Two years ago, Mbarara University of Science and Technology (MUST) established the first Masters in Critical Care Nursing program in Uganda with a small class of just six students. After two years of intensive course work and direct patient care, the students are approaching graduation. Prior to becoming a Global Health Service Partnership Volunteer, I spent more than 10 years as a pediatric intensive care nurse. Now, as a GHSP Nurse Educator, I have used my knowledge and experience to mentor and train these students in their second and final year of study. The students conduct most of their clinical training at Mbarara Regional Referral Hospital (MRRH). But the resources to make the best evidence-based practice interventions are often unavailable at MRRH. So as they prepare to end their program, they are required to spend three weeks in the Intensive … Read More
In December 2015, Nicole Geller, a nurse-midwife with over two decades of clinical and teaching experience, was the 275th (and very last) person to apply to the Global Health Service Partnership for placement in 2016-2017. Now Geller is looking forward to being one of the very first GHSP Volunteers deployed to Liberia. “I can’t even begin to express how grateful I am for this opportunity to teach in Liberia,” Geller said. “I appreciate every part of the opportunity – that it is so well organized, that it is structured, that I am given some lead time to prepare, and that I am going to be put right in the center of what needs to be done.” Geller traces her path to GHSP and Liberia all the way back to her childhood. Growing up as “a minority in a minority” on … Read More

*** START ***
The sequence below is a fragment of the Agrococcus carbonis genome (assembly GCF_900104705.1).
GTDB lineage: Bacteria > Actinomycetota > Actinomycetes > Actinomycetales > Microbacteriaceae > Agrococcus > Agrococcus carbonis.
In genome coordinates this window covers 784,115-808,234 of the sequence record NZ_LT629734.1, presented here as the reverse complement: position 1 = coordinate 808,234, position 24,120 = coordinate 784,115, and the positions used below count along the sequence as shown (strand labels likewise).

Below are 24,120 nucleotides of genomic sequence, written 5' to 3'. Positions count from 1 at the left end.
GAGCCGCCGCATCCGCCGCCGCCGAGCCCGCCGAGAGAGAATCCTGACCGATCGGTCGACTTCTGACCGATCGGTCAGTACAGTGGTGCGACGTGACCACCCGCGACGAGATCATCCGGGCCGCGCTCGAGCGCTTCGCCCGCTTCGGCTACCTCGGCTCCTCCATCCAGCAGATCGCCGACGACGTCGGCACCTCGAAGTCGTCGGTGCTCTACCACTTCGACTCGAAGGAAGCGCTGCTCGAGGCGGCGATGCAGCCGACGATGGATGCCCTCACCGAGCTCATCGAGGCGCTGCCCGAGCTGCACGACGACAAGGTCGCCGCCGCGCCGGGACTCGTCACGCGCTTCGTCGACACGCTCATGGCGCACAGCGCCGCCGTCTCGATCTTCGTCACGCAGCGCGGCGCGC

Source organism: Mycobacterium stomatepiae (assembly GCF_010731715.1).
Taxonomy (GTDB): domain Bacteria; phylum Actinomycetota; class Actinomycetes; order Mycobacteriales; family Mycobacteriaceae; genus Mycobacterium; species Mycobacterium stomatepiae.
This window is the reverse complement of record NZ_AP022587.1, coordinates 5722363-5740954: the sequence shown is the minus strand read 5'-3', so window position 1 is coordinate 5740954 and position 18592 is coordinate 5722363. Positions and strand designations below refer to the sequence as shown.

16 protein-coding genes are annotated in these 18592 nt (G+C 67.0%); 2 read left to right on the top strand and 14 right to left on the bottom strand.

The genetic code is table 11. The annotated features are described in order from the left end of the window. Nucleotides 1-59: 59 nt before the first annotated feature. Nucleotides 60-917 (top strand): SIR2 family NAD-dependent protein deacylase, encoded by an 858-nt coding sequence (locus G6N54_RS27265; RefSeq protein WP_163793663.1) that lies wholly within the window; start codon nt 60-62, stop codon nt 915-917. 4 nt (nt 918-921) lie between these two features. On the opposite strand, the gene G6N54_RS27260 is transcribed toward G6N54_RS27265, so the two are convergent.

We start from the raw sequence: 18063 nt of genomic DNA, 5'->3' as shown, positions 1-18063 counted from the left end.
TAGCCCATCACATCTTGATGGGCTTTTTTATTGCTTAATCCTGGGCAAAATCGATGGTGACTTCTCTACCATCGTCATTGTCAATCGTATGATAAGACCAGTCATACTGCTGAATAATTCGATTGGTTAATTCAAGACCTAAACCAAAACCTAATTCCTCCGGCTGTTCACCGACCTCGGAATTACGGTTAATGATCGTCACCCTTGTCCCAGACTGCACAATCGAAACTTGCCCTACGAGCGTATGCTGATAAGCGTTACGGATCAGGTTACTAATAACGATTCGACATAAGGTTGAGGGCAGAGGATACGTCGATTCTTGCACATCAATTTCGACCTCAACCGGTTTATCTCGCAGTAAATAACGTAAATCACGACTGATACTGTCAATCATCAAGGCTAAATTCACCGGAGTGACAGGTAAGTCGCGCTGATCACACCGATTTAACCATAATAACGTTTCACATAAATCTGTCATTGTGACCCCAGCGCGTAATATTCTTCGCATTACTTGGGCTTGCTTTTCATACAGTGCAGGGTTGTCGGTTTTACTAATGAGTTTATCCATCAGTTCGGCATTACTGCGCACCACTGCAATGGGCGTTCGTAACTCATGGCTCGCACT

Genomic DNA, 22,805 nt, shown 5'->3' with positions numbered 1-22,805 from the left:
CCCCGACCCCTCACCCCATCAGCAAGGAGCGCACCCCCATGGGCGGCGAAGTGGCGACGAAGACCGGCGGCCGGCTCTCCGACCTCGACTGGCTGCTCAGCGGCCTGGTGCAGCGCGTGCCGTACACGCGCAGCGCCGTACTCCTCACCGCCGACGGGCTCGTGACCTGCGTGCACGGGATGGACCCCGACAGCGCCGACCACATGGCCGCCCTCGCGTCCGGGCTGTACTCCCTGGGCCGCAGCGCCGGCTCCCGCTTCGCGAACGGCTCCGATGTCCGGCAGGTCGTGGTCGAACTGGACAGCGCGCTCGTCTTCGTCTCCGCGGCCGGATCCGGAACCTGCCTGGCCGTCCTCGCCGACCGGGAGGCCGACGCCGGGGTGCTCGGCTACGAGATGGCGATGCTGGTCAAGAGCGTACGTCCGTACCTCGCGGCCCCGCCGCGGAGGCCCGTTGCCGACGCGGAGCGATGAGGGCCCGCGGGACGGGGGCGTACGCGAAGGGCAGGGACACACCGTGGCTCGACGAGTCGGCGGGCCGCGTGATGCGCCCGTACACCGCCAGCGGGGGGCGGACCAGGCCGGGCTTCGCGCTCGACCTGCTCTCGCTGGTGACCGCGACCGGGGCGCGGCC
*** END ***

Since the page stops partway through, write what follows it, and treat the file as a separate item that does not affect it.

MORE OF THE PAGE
As a faculty member at the University of Dodoma, Fabiola Moshi applies her multiple degrees, specialties and roles to a single purpose …
Mindy Weschler, a visiting faculty volunteer in Malawi, grew concerned when she noticed that her students were caring for patients after surgeries with very little treatment or compassion for their pain.
“Making a difference” is one of my core aspirations. As a nurse for over 45 years, I have delivered care in nearly all possible settings: hospital, home, clinic, health offices and all types of schools as a nurse and instructor. Prior to coming to Tanzania, I was most familiar with the health needs of school-aged children and their families as a certified school nurse. I took a holistic approach to providing care and education to students, parents, and teachers on issues from diabetes and asthma to child care and hygiene. When I arrived in Tanzania, I was truly able to fulfill my “making a difference” dream, by working collaboratively with Lucy Kamakaba, my counterpart and Community Health faculty at Catholic University of Health and Allied Sciences (CUHAS) in Mwanza, Tanzania. When I arrived, we identified there was not a hands-on health assessment for school-aged children … Read More